Set amidst the working-class squalor of a nameless rural meat-packing community, Colin McKenna’s The Secret Agenda of Trees is a near perfect play for a collapsing masculinist culture based on boundless consumption. Put another way: it may not be the art we want, but it’s the art we need. Evading depressive abandon and recuperative sentimentalism, McKenna makes especially effective use of his scenario’s meat-packing analogies. These characters’ lives resemble a slow, steady progression towards certain annihilation, and their realizing this only makes things harder.
In director Michael Kimmel’s current production at The Wild Project, Secret Agenda gets a fitting if uneven treatment whose weaknesses are nearly cancelled by its outstanding lead. 14 year-old Veronica (Reyna de Courcy) lives alone with her mother Maggie (Lillian Wright) — after their brother/son Dixon has gone to and apparently died in Iraq — in the rickety house in the woods where the action is set. With her dreams of superstardom and epistolary interior monologues, Veronica is this play’s only means of escape. Accordingly, de Courcy carries the part with total abandon. Whether playing the bubbly, precocious kid, sexually curious teen or terrorized victim, de Courcy reaches a perfect balance that doesn’t treat youth like some precious, innocent flower to preserve at all costs.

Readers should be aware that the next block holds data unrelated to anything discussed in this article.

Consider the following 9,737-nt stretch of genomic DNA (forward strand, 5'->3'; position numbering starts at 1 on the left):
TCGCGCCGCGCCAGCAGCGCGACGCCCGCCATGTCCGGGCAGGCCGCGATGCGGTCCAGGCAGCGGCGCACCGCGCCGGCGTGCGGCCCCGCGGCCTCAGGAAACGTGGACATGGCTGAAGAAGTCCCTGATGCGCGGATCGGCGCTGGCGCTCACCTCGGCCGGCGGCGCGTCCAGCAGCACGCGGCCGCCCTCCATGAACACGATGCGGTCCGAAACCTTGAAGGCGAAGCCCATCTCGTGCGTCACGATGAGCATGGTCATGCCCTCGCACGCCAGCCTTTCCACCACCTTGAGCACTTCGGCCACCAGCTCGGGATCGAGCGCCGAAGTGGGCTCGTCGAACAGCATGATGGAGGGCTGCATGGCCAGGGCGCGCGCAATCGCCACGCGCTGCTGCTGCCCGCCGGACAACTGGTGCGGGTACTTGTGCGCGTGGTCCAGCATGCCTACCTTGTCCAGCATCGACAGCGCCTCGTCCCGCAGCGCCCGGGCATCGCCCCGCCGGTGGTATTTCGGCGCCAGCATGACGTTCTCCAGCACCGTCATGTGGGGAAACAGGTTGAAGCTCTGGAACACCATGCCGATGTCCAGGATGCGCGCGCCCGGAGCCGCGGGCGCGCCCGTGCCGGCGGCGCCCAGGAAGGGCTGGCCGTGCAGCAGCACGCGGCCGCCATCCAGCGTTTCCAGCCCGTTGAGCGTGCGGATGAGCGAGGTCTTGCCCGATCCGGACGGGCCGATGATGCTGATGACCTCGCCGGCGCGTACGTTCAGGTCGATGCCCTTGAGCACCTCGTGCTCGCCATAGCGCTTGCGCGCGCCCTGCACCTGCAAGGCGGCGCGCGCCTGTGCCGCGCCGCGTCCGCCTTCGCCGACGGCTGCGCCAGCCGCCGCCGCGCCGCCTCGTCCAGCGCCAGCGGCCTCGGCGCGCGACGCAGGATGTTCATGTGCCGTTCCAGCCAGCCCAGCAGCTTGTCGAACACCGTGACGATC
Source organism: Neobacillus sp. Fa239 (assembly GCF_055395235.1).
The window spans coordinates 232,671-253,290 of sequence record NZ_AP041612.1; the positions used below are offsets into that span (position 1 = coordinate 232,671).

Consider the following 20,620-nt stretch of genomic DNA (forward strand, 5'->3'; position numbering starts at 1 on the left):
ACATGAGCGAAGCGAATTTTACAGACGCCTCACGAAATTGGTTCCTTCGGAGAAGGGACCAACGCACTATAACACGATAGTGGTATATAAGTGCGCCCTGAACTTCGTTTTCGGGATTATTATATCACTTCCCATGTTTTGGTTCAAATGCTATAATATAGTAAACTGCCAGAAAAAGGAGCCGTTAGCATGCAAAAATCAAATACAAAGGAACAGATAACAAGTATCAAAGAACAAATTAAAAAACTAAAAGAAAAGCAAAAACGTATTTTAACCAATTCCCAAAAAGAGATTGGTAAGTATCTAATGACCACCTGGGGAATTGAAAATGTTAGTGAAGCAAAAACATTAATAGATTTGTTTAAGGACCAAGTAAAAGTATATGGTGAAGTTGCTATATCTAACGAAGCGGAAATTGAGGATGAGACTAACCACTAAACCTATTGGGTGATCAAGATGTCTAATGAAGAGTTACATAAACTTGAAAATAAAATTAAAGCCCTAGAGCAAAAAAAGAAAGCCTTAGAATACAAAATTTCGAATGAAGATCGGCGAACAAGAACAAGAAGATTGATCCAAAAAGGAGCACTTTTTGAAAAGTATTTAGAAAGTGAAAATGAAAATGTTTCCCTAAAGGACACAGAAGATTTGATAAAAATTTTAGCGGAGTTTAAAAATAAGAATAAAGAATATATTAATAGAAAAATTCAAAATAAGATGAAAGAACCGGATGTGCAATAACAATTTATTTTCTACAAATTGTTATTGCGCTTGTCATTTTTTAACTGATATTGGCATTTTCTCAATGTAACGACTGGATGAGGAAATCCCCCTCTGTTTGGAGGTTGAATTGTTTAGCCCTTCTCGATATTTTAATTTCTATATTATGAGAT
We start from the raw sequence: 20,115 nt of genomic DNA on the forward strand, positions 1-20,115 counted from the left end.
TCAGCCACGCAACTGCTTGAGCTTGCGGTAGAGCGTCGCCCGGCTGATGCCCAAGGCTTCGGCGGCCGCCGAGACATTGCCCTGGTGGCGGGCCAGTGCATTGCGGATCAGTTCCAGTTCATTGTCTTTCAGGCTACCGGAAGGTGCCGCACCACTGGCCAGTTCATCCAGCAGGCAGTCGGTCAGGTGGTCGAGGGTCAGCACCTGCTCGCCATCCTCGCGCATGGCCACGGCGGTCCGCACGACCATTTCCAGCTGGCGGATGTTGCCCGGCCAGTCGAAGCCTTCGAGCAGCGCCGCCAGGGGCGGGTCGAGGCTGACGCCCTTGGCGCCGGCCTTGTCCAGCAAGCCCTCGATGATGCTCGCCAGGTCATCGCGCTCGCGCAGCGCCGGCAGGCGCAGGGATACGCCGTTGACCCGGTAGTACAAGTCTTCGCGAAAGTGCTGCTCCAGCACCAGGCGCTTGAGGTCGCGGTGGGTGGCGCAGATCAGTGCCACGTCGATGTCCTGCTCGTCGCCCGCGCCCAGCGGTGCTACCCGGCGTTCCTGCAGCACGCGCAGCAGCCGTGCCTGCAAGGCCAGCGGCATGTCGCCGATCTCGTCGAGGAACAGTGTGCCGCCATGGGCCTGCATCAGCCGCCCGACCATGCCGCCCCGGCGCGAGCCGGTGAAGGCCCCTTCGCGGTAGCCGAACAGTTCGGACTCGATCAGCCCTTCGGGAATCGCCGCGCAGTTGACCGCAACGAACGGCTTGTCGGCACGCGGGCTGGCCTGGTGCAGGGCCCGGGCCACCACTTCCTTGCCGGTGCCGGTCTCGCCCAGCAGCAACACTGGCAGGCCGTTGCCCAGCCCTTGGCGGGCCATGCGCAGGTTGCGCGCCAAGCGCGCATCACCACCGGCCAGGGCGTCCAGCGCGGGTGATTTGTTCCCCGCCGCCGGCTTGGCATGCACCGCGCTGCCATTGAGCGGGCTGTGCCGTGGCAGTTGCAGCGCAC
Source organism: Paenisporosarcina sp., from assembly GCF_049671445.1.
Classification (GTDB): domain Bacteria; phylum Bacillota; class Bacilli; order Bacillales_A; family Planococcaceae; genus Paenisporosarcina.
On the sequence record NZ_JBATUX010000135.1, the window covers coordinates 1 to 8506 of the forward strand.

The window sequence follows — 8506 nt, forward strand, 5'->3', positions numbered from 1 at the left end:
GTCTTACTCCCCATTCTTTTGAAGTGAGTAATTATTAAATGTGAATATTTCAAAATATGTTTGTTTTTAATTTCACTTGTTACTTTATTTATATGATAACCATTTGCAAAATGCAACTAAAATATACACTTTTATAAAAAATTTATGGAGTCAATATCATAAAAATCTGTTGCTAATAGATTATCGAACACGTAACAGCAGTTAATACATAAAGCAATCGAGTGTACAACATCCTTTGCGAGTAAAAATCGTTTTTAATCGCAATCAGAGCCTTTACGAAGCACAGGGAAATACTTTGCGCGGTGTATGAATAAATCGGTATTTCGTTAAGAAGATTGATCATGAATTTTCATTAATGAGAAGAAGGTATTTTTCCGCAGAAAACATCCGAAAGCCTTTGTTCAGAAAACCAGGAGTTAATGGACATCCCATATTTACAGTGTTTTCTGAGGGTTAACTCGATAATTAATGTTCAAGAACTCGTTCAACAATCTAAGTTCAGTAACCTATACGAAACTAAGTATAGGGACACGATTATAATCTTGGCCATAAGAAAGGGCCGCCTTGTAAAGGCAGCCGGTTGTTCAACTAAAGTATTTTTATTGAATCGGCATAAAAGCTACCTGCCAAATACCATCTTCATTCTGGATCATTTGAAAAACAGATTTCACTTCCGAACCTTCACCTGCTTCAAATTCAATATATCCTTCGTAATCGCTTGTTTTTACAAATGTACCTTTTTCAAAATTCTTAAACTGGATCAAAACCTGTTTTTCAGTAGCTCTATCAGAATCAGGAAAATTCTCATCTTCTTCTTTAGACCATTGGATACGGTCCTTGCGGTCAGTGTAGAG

This is a good thing, because Secret Agenda would be even more depressing (though less interesting) if its main character weren’t somewhat selfish and manipulative. By contrast, Maggie and her boyfriend Jack (Michael Tisdale) make the girl look like a saint. Addicted to meth pushed on them at the meat plant, incapable of taking care of themselves or Veronica, much less of improving their lot in life, they truly seem trapped by the trees of the play’s title. As Maggie, Wright never quite musters the chemistry that her interactions with de Courcy merit. As the nomadic Jack upsetting the household balance, Tisdale has a kind of casual charm that seems to only gently conceal an underbelly of anger. The moments when he erupts are truly terrifying. As Veronica’s boyfriend Carlos, Christian Navarro musters terrific energy and charisma to match de Courcy, and their scenes have all the thrill and uncertain excitement of middle school love.
This production’s main flaws appear in its second half, where a series of short scenes likely designed to build momentum have the opposite effect. In this start-and-stop environment, acting suffers, lines get dropped and what could have been two or three longer scenes wind up a jarring marathon of snippets. Still, generally solid performances (outstanding in de Courcy’s case), clever sound, set and lighting design, and a terrific play make this production well worthwhile. Like a steak from the plant where Jack and Maggie work, it may not be the most appetizing thing on the cultural menu, but Secret Agenda is full of healthy things for a malnourished culture.